The owner was odd-looking. She had big bunches of hair wrapped up in a lazily-built bun. She wore no bra and she wasn’t selling it much. She chain-smoked.

“Make sure you fill out all those forms,” she kept whispering softly through the cigarette haze.

“Never seen forms like this,” I said. They were asking for all kinds of crazy shit– they wanted months and years on everything.

“Where are you from?”

“Lankville. Eastern.”

“You’re not in Lankville. You’ve crossed over.”

“Into what?”

She didn’t say anything for awhile. Then: “Didn’t you notice all the big walls? All the checkpoints? How’d you get through?”

I thought about the previous night. Nothing came. I dimly remembered the afternoon– cases of beer in a shopping cart. That was it.

She stubbed out her cigarette and lit another. s-l500

“I need someone,” she said. “I haven’t had anyone wander in here looking for work in years. Everyone in Cotton Cones thinks they’re above this work. Ever since that government training program. They didn’t miss very many people.”

I didn’t know what the hell she was talking about. I was signing my name for the hundredth time.

“They came along out of the west,” she said, looking off distantly. “They came into churches and schools and said, let’s have these boys and girls. And they took them out of the schools and they trained them for the Initiative. Capitol “I”, small n, small i, small t, small i…”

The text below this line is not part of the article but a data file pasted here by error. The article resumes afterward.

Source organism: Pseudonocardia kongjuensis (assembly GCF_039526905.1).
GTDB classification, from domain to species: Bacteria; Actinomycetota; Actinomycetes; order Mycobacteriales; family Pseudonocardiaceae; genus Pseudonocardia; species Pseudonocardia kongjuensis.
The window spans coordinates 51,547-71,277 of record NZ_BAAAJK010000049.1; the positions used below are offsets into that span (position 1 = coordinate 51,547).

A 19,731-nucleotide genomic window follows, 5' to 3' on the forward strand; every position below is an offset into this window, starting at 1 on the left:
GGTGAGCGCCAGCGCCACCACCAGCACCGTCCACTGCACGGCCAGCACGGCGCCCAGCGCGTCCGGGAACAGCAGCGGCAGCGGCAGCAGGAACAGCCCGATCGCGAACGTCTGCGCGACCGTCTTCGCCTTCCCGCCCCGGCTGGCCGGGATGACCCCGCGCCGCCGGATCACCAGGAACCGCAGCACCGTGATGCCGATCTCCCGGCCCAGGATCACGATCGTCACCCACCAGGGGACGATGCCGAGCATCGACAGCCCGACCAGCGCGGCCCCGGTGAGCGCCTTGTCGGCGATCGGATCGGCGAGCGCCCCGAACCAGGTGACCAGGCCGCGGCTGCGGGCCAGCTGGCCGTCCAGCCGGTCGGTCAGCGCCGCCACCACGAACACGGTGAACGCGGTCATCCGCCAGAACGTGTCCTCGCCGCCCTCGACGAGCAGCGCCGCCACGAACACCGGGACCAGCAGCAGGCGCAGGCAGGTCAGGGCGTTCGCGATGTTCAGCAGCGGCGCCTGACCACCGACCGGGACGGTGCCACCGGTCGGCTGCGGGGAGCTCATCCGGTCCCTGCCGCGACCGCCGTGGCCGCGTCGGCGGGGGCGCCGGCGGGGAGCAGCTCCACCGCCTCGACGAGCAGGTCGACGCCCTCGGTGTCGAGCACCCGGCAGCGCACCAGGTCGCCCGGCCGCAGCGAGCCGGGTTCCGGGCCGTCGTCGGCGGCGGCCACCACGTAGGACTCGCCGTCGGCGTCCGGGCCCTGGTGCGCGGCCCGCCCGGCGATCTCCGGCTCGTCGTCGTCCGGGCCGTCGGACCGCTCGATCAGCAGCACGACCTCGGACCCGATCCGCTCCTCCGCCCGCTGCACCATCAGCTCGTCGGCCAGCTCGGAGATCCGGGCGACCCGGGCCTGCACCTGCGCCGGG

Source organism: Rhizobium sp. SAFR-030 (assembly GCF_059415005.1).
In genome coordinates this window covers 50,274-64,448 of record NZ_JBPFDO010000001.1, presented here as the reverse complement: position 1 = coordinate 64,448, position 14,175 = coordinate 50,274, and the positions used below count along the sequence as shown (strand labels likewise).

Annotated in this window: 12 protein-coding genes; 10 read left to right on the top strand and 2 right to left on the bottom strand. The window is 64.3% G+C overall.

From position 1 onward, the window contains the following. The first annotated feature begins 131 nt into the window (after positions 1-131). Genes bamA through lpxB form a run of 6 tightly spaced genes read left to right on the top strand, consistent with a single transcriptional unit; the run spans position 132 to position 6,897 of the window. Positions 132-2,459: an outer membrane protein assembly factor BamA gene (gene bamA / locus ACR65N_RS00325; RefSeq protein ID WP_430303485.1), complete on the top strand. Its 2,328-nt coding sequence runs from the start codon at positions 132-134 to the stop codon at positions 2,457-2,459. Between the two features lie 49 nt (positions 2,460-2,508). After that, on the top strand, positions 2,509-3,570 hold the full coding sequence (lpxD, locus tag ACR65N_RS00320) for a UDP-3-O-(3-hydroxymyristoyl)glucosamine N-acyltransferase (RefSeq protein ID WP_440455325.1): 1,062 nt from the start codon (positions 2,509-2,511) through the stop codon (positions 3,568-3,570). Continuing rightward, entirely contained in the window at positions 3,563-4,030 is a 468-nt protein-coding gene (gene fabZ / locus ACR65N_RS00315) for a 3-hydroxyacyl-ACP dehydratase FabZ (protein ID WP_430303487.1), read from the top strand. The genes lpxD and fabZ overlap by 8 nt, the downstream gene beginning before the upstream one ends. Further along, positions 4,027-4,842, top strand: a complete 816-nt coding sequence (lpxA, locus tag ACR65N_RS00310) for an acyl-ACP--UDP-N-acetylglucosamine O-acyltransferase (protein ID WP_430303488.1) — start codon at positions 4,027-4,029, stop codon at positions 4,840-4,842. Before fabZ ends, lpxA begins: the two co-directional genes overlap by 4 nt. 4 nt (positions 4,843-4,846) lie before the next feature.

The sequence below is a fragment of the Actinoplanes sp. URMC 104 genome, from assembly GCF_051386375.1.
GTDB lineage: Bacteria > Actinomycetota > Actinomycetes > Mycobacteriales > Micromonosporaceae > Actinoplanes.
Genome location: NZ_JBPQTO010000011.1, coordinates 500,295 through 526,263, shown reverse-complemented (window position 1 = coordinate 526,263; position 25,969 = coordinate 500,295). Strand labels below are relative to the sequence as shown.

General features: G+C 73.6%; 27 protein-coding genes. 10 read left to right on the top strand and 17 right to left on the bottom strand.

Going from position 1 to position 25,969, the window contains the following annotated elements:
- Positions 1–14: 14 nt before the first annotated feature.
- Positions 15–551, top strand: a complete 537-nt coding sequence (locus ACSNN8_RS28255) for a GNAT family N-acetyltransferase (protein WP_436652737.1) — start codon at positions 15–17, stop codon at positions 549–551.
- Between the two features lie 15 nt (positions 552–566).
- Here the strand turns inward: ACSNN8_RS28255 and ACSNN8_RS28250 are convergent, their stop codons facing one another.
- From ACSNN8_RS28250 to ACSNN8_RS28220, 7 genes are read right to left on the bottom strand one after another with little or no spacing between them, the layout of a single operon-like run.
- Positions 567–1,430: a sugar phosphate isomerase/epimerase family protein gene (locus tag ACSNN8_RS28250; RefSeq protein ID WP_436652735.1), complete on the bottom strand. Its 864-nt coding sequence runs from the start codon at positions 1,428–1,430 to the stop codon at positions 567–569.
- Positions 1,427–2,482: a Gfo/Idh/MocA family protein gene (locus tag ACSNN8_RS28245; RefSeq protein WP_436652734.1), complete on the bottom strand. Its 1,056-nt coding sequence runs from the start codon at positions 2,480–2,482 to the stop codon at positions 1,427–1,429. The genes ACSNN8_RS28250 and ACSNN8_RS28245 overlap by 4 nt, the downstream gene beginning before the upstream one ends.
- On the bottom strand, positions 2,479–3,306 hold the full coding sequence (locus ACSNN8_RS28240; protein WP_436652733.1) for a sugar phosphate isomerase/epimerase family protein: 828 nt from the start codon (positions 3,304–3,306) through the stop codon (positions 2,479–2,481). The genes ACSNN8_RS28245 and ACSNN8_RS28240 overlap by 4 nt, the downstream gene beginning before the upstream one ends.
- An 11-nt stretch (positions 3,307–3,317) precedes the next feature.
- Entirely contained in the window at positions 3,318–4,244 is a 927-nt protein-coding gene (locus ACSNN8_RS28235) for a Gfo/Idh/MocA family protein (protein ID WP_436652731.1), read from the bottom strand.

“Skip it,” I said.

“They trained them all up,” she said, dreamily. “And now nobody wants to work in some sweet fuck-all towels by the pound shop.”

There was a long silence.

“My husband was murdered,” she noted suddenly.

I didn’t have nothing to add to that.

“I’ll give these forms to the Sub-Committee,” she said. “You can come back in five days.”

I hit her up for a little advance. I was thinking about those beers in the shopping cart again. She gave me a couple bills that I didn’t recognize. They were bright pink.

“Take a towel with you. Study it,” she said.

She didn’t walk me out.

 

Funny Stories by Dick Oakes, Jr.

December 4, 2015 Leave a comment
Dick Oakes, Jr.

Dick Oakes, Jr.

For about three months, I passed her every day at the corner of Pondicherry and Pendleton.

It was nearing summer when she spoke to me.

“Don’t I see you all the time?”
“Yep.”
“What do you do?”
“…I…I do some writing. Freelance.”
“So, you’re a bum? You loaf?”

I had to give it to her. Plus, she had a hell of a set of legs.

She looked between the office buildings where a lonely farmhouse, about to be bulldozed, sat forlornly.

“Because of a lingering pro-rural bias in the scholarship, studies have revealed more about the mid-nineteenth century Lankville farmhouse than about these office towers.”

I nodded senselessly. I had been on my way for some beers. All I had been thinking about were those beers. And now, this.

She stretched and gave me a good look at the cans.

“So, I suppose you’ll write about me, then?”

“Maybe. Mostly, I just cover the Small Motel Wrestling circuit. In the West, at least. They got another clown in the East…” I trailed off.

“I don’t care for Small Motel Wrestling. It’s base.”

“Well, I guess they’ll probably just shut down the whole operation now that that’s out.”

“You’re teasing me.” The sun hit her face. It was god damned glorious.

“Maybe I’ll talk to you again,” she said after a time. The lunch crowd was spilling out of the offices.

“Maybe so.”

I didn’t see her again but I did get those beers.

Funny Stories by Dick Oakes, Jr.

November 14, 2015 Leave a comment
Dick Oakes, Jr.

Dick Oakes, Jr.

It was a windowless, brown-paneled office lit with glaring fluorescents. The battered steel desk was piled high with papers. The brick shitbox of an owner had leaned back in his chair and eyed me over.

“What’s it say on that sign out there?” he asked. He lit a stub of a cigar.